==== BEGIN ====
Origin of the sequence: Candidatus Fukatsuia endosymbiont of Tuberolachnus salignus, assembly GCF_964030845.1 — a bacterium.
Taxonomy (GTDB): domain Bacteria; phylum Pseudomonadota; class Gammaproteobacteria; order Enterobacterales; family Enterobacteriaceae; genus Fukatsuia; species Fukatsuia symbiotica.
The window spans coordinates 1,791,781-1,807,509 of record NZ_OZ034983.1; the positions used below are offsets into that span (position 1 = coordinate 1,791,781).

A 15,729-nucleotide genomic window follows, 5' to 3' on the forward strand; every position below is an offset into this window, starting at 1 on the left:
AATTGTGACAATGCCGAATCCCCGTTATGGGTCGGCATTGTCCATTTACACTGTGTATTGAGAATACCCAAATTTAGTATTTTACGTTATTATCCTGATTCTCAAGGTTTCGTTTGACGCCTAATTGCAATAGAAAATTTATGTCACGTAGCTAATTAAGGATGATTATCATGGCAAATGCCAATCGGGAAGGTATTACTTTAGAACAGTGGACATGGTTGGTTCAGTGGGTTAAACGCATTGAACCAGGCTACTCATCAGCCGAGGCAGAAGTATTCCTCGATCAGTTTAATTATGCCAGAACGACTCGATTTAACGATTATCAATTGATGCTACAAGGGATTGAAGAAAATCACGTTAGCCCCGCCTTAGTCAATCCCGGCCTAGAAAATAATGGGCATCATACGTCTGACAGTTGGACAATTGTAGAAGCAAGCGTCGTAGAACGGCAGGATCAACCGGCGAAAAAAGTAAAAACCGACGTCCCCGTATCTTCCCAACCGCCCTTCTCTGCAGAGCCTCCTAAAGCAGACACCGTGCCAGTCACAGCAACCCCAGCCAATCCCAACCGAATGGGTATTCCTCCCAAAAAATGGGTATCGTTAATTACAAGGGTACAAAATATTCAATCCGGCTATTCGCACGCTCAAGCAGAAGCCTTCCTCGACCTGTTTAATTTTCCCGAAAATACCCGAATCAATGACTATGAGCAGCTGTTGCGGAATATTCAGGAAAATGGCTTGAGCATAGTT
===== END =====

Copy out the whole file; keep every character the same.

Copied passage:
Origin of the sequence: Candidatus Fukatsuia endosymbiont of Tuberolachnus salignus, assembly GCF_964030845.1 — a bacterium.
Taxonomy (GTDB): domain Bacteria; phylum Pseudomonadota; class Gammaproteobacteria; order Enterobacterales; family Enterobacteriaceae; genus Fukatsuia; species Fukatsuia symbiotica.
The window spans coordinates 1,791,781-1,807,509 of record NZ_OZ034983.1; the positions used below are offsets into that span (position 1 = coordinate 1,791,781).

A 15,729-nucleotide genomic window follows, 5' to 3' on the forward strand; every position below is an offset into this window, starting at 1 on the left:
AATTGTGACAATGCCGAATCCCCGTTATGGGTCGGCATTGTCCATTTACACTGTGTATTGAGAATACCCAAATTTAGTATTTTACGTTATTATCCTGATTCTCAAGGTTTCGTTTGACGCCTAATTGCAATAGAAAATTTATGTCACGTAGCTAATTAAGGATGATTATCATGGCAAATGCCAATCGGGAAGGTATTACTTTAGAACAGTGGACATGGTTGGTTCAGTGGGTTAAACGCATTGAACCAGGCTACTCATCAGCCGAGGCAGAAGTATTCCTCGATCAGTTTAATTATGCCAGAACGACTCGATTTAACGATTATCAATTGATGCTACAAGGGATTGAAGAAAATCACGTTAGCCCCGCCTTAGTCAATCCCGGCCTAGAAAATAATGGGCATCATACGTCTGACAGTTGGACAATTGTAGAAGCAAGCGTCGTAGAACGGCAGGATCAACCGGCGAAAAAAGTAAAAACCGACGTCCCCGTATCTTCCCAACCGCCCTTCTCTGCAGAGCCTCCTAAAGCAGACACCGTGCCAGTCACAGCAACCCCAGCCAATCCCAACCGAATGGGTATTCCTCCCAAAAAATGGGTATCGTTAATTACAAGGGTACAAAATATTCAATCCGGCTATTCGCACGCTCAAGCAGAAGCCTTCCTCGACCTGTTTAATTTTCCCGAAAATACCCGAATCAATGACTATGAGCAGCTGTTGCGGAATATTCAGGAAAATGGCTTGAGCATAGTT